What is Landing Page Conversion Rate and how to increase it with neuro

Today we’ll talk about how different groups of potential customers make purchasing decisions and how to satisfy their interests. 

How to correctly formulate a proposal when you bring a new product to the market? 

And how to adjust your offer to get even more clients into a well-established business? 

How to predict their desires without guessing at the coffee grounds?

What is the motivation for your clients?

A bit of theory to start with. Studying the attitude of people to innovation, sociologist Everett Rogers drew attention to the fact that society reacts to innovations (new goods and services in our case) in different ways.

Some of them accept the novelty very quickly and is in a hurry to try it, some are waiting for feedback from the first group and only after that they have the courage to test it on themselves, while others do not dare to try it until they see a super advantageous offer.

In the study “Diffusion of Innovation” Rogers formulated the theory of “adoption of innovation by members of society”, according to which the motivation of people to try a new product divides them into 5 groups.

First, let’s take a look at the groups themselves, and below I will describe how to use this information on the landing page:

1. Innovators

2.5% of the total. Innovators are real early birds, they are actively looking for and absorbing new information (they keep an eye on new products, they are always “in the know”, they often unite in a get-together according to their interests), they like to take risks, have a good education and high social status, and understand technology. We are ready to spend money to be among the first.

2. Early adopters

13.5% of the total. Early adopters serve as a source of information about new products and services, are prominent social leaders, are often famous, influential and successful. They are the ones who introduce the novelty into society.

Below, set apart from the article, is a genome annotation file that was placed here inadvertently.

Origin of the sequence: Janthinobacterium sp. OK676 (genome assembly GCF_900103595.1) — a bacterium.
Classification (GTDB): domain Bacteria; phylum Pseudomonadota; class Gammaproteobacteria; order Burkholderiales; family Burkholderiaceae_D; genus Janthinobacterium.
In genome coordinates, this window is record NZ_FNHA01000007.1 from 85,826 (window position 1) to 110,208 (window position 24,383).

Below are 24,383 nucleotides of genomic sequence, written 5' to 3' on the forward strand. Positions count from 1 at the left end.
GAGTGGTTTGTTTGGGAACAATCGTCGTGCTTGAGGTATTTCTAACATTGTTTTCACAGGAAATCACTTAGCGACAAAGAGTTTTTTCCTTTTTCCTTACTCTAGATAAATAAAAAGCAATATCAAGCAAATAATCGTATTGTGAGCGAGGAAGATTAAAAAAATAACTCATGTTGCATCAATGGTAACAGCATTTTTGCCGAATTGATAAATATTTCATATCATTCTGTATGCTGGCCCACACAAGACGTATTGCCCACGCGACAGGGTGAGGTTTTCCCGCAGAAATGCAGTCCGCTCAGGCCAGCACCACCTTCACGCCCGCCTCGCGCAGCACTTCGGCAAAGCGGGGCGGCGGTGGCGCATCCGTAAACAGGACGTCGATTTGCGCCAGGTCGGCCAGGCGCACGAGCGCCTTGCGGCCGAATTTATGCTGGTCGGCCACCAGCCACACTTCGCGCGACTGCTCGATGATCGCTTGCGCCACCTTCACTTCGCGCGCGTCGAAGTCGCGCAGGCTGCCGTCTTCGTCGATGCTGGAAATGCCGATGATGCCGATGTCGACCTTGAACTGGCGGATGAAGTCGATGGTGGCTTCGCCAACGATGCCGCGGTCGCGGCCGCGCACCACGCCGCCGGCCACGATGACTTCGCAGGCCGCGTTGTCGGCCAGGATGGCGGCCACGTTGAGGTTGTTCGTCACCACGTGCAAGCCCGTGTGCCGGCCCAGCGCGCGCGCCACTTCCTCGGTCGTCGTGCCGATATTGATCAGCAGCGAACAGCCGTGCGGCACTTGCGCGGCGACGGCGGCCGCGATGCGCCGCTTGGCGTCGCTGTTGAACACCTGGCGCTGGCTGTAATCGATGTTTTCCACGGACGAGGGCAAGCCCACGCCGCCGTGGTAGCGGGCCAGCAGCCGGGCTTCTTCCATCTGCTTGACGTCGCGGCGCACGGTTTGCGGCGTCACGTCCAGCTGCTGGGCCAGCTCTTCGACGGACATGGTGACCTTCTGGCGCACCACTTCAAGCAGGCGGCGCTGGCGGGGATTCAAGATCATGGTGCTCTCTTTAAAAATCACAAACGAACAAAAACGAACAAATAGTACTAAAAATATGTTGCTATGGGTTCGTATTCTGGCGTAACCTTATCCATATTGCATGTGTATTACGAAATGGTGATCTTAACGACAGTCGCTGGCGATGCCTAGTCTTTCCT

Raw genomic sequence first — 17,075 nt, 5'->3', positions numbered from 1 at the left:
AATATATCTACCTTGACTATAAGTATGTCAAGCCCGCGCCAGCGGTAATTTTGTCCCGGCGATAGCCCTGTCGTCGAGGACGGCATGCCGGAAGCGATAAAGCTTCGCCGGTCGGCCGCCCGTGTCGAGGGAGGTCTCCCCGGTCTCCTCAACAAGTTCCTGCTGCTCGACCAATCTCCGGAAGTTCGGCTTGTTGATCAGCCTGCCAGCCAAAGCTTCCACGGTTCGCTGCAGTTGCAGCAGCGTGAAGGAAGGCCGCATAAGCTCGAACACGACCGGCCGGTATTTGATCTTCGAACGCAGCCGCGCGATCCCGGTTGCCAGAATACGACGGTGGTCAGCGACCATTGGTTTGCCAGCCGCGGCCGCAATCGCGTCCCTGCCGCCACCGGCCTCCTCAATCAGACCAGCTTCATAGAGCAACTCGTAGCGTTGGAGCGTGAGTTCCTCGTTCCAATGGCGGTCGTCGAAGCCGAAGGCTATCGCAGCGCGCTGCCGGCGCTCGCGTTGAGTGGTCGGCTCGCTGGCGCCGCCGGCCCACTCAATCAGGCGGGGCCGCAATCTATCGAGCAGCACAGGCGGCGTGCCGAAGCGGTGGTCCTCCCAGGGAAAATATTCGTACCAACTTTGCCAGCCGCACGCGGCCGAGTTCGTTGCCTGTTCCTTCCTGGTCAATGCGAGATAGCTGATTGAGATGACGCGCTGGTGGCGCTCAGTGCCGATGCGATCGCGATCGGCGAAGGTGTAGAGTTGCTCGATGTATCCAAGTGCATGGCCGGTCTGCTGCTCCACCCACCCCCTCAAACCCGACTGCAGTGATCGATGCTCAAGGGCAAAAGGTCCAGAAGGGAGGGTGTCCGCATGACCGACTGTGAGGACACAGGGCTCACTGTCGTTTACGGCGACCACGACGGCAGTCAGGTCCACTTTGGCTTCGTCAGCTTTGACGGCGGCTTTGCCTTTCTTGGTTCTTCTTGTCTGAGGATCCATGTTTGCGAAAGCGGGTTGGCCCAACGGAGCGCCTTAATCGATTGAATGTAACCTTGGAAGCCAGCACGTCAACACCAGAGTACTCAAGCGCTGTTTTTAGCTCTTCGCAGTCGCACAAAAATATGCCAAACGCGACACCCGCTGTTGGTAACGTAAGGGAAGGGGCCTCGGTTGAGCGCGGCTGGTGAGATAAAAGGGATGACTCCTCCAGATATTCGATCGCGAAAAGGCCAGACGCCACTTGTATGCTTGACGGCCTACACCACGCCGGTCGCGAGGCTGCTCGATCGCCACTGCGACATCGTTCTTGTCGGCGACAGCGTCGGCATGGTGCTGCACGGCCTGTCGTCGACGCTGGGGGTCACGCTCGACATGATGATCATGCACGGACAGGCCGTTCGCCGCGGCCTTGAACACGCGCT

They can be attributed to the VIP segment of the audience, tk. for them the price is of minimal importance, they are ready to overpay in order to get the most fashionable product in a complete set or a turnkey service.

3. Early majority

34% of the total. They do not want to accept new technologies until someone else does it, for them social proof (namely, opinion leaders) is very important. Very long decision-making cycle. A category that is well known to sales managers: they need to be squeezed, arguments must be made, but in the end they still buy.

The task of this group in society is to legalize the novelty, they show everyone else that the novelty is not dangerous, useful and can be used.

4. Late majority

34% of the total. They treat everything new with distrust, do not rush to try even when they see that others are already actively using the new product. The only thing that affects them is the pressure of society or economic necessity (for example, to update the software, since the old one does not allow performing the usual functions). We are ready to act “for the company”.

5. Laggards

16% of the total. Laggards are real conservatives, and besides, they associate with the same conservatives as themselves. While the novelty reaches them, it often becomes outdated. They usually have low social status and are extremely price sensitive.

How to use Rogers theory in landing page design?